Day 307: Secret-Ingredient Wine & Fruit Salad ◄

Blame too many late nights thumbing through 1960s-era church cookbooks where every 'salad' recipe leads off with jello, gets fancy with tinned pineapple and closes with Cool Whip: when I learned the weekend's Paper Chef ingredients, a gelatin salad congealed (sorry!) in my head and wouldn't be jiggled out. The concept was a grown-up side salad, a wine gelatin enriched with a beet puree, packed with soft fruit, lightly dressed in a lime and ginger sour-cream sauce. I second-guessed the idea from first thought to first bite.
  • All those cans! Heavens, what aspiring Paper Chef winner would use canned beets, canned peaches and canned pears (even if canned pears were requisite since barely ripe fresh pears were out of the question)? Only the grapes would be fresh, even if alarmingly expensive. (Oh dear, StephenCooks, I'm sorry! I do disappoint!)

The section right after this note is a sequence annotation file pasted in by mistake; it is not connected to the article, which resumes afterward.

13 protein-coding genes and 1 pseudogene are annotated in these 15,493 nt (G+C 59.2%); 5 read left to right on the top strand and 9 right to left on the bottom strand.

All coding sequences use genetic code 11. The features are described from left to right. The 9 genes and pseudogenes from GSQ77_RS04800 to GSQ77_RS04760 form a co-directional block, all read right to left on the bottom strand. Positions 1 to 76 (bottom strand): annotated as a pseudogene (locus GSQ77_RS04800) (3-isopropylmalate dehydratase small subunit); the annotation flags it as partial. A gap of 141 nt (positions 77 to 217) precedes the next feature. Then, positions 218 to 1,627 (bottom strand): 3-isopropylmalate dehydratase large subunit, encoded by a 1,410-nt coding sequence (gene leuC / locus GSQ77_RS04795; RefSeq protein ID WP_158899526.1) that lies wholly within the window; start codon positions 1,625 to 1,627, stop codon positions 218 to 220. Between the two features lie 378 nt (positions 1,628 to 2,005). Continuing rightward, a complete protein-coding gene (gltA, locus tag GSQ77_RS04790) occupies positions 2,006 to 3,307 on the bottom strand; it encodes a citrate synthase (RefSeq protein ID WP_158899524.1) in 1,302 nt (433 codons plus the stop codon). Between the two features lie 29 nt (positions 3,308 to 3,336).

• And the gelatin in the pantry was years old. "Does gelatin expire?" I wondered when it took two hours to begin to set. And then later, "Was three packets too much?" This jello had little jiggle.
  • And two cans of pureed beets also seemed too much, but too late. And anyway, "Maybe I should have diced the beets?"
  • And "What about more sugar?" The liquid tasted powdery and wine-sour.
  • And then it made such a bunch, 10 whole cups and thus two more salads the size of the one photographed. (And who do you know who has three, even one, gelatin molds? My one mold was my mother's and has lived in the basement, collecting cobwebs and roly-polyies, for years.)